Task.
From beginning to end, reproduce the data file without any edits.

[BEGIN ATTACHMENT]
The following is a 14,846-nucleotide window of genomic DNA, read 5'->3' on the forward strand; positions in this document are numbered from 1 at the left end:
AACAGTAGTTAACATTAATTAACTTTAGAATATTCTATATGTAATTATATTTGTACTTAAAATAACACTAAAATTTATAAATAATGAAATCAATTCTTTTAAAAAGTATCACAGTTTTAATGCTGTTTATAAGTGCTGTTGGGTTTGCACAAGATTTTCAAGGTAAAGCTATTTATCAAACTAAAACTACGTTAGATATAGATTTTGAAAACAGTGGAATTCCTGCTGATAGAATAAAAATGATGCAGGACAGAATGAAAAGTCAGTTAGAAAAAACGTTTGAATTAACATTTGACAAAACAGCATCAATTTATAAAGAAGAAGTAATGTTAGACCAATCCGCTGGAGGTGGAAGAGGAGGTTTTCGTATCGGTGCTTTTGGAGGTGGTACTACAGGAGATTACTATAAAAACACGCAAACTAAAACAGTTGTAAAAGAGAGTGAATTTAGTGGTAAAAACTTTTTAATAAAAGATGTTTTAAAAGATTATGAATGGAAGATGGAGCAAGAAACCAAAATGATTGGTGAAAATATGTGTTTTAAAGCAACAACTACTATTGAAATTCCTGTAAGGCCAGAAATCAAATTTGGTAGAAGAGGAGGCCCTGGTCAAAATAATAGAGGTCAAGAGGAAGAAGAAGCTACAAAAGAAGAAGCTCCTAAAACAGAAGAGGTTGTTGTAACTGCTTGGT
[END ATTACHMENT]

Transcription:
The following is a 14,846-nucleotide window of genomic DNA, read 5'->3' on the forward strand; positions in this document are numbered from 1 at the left end:
AACAGTAGTTAACATTAATTAACTTTAGAATATTCTATATGTAATTATATTTGTACTTAAAATAACACTAAAATTTATAAATAATGAAATCAATTCTTTTAAAAAGTATCACAGTTTTAATGCTGTTTATAAGTGCTGTTGGGTTTGCACAAGATTTTCAAGGTAAAGCTATTTATCAAACTAAAACTACGTTAGATATAGATTTTGAAAACAGTGGAATTCCTGCTGATAGAATAAAAATGATGCAGGACAGAATGAAAAGTCAGTTAGAAAAAACGTTTGAATTAACATTTGACAAAACAGCATCAATTTATAAAGAAGAAGTAATGTTAGACCAATCCGCTGGAGGTGGAAGAGGAGGTTTTCGTATCGGTGCTTTTGGAGGTGGTACTACAGGAGATTACTATAAAAACACGCAAACTAAAACAGTTGTAAAAGAGAGTGAATTTAGTGGTAAAAACTTTTTAATAAAAGATGTTTTAAAAGATTATGAATGGAAGATGGAGCAAGAAACCAAAATGATTGGTGAAAATATGTGTTTTAAAGCAACAACTACTATTGAAATTCCTGTAAGGCCAGAAATCAAATTTGGTAGAAGAGGAGGCCCTGGTCAAAATAATAGAGGTCAAGAGGAAGAAGAAGCTACAAAAGAAGAAGCTCCTAAAACAGAAGAGGTTGTTGTAACTGCTTGGT